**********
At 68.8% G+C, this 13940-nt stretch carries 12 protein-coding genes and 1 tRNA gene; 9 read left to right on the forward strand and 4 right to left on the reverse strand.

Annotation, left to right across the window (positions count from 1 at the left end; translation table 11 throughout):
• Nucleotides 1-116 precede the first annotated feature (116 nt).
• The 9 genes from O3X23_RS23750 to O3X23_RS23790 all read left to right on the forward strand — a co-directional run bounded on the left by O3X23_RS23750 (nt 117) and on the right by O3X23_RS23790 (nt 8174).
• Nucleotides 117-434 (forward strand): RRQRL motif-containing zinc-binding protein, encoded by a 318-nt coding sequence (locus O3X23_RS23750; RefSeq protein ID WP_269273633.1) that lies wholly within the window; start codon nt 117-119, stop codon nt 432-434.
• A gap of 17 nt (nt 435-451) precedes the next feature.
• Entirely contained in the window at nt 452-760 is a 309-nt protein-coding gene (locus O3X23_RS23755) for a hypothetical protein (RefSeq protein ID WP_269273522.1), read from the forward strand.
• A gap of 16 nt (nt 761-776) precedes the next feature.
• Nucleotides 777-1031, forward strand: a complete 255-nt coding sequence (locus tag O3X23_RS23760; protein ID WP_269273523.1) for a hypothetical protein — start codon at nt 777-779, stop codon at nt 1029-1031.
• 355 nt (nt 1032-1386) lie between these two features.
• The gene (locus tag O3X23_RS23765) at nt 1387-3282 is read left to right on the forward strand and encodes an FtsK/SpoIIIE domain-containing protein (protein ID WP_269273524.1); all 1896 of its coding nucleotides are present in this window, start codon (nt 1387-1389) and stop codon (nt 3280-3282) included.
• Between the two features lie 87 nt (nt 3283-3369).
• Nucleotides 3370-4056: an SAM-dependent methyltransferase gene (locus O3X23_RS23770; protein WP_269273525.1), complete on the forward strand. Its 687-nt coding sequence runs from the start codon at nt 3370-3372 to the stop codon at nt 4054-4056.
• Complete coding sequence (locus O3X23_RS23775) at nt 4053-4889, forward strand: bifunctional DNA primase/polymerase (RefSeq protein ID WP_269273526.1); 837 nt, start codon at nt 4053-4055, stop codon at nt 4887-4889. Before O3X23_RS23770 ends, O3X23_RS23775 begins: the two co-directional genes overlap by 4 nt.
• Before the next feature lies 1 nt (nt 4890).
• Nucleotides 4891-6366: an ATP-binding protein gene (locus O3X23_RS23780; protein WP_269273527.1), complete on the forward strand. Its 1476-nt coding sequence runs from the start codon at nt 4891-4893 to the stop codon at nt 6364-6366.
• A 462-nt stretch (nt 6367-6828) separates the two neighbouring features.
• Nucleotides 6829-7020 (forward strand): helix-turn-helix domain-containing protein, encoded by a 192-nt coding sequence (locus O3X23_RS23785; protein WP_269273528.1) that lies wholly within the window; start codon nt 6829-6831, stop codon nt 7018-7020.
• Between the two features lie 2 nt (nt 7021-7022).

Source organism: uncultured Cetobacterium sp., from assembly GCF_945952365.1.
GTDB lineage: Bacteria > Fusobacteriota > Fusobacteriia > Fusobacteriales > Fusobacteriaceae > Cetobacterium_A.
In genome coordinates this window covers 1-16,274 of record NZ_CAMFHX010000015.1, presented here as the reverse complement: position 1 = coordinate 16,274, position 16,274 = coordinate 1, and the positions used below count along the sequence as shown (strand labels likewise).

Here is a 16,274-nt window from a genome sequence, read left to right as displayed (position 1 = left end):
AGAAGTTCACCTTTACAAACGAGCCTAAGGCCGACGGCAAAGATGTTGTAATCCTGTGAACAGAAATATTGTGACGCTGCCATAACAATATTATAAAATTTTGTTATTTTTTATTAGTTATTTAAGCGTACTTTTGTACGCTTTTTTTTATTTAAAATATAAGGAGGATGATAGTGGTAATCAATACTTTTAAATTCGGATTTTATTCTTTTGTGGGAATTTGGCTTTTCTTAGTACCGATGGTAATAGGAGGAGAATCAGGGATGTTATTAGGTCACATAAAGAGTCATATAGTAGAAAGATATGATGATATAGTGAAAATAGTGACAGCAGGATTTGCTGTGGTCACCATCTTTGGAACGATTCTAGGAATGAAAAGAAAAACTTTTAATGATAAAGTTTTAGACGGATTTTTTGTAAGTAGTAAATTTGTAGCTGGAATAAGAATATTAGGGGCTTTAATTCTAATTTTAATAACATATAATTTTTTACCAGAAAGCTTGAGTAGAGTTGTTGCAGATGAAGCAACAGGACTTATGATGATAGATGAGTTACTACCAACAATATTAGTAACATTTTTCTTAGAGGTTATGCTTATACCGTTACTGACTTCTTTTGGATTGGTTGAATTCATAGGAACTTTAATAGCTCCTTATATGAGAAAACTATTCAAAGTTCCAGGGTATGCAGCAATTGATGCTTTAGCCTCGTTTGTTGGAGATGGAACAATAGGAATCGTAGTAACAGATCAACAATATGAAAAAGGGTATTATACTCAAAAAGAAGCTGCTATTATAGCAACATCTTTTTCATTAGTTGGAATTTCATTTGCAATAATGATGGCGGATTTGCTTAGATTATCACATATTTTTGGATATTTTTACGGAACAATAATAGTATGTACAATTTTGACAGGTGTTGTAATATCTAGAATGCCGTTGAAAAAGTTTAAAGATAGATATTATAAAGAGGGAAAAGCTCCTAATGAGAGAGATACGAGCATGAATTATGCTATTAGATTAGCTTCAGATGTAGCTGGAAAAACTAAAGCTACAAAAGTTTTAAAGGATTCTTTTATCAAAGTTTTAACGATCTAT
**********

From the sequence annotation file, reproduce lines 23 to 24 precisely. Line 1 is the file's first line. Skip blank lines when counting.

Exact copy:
Here is a 16,274-nt window from a genome sequence, read left to right as displayed (position 1 = left end):
AGAAGTTCACCTTTACAAACGAGCCTAAGGCCGACGGCAAAGATGTTGTAATCCTGTGAACAGAAATATTGTGACGCTGCCATAACAATATTATAAAATTTTGTTATTTTTTATTAGTTATTTAAGCGTACTTTTGTACGCTTTTTTTTATTTAAAATATAAGGAGGATGATAGTGGTAATCAATACTTTTAAATTCGGATTTTATTCTTTTGTGGGAATTTGGCTTTTCTTAGTACCGATGGTAATAGGAGGAGAATCAGGGATGTTATTAGGTCACATAAAGAGTCATATAGTAGAAAGATATGATGATATAGTGAAAATAGTGACAGCAGGATTTGCTGTGGTCACCATCTTTGGAACGATTCTAGGAATGAAAAGAAAAACTTTTAATGATAAAGTTTTAGACGGATTTTTTGTAAGTAGTAAATTTGTAGCTGGAATAAGAATATTAGGGGCTTTAATTCTAATTTTAATAACATATAATTTTTTACCAGAAAGCTTGAGTAGAGTTGTTGCAGATGAAGCAACAGGACTTATGATGATAGATGAGTTACTACCAACAATATTAGTAACATTTTTCTTAGAGGTTATGCTTATACCGTTACTGACTTCTTTTGGATTGGTTGAATTCATAGGAACTTTAATAGCTCCTTATATGAGAAAACTATTCAAAGTTCCAGGGTATGCAGCAATTGATGCTTTAGCCTCGTTTGTTGGAGATGGAACAATAGGAATCGTAGTAACAGATCAACAATATGAAAAAGGGTATTATACTCAAAAAGAAGCTGCTATTATAGCAACATCTTTTTCATTAGTTGGAATTTCATTTGCAATAATGATGGCGGATTTGCTTAGATTATCACATATTTTTGGATATTTTTACGGAACAATAATAGTATGTACAATTTTGACAGGTGTTGTAATATCTAGAATGCCGTTGAAAAAGTTTAAAGATAGATATTATAAAGAGGGAAAAGCTCCTAATGAGAGAGATACGAGCATGAATTATGCTATTAGATTAGCTTCAGATGTAGCTGGAAAAACTAAAGCTACAAAAGTTTTAAAGGATTCTTTTATCAAAGTTTTAACGATCTAT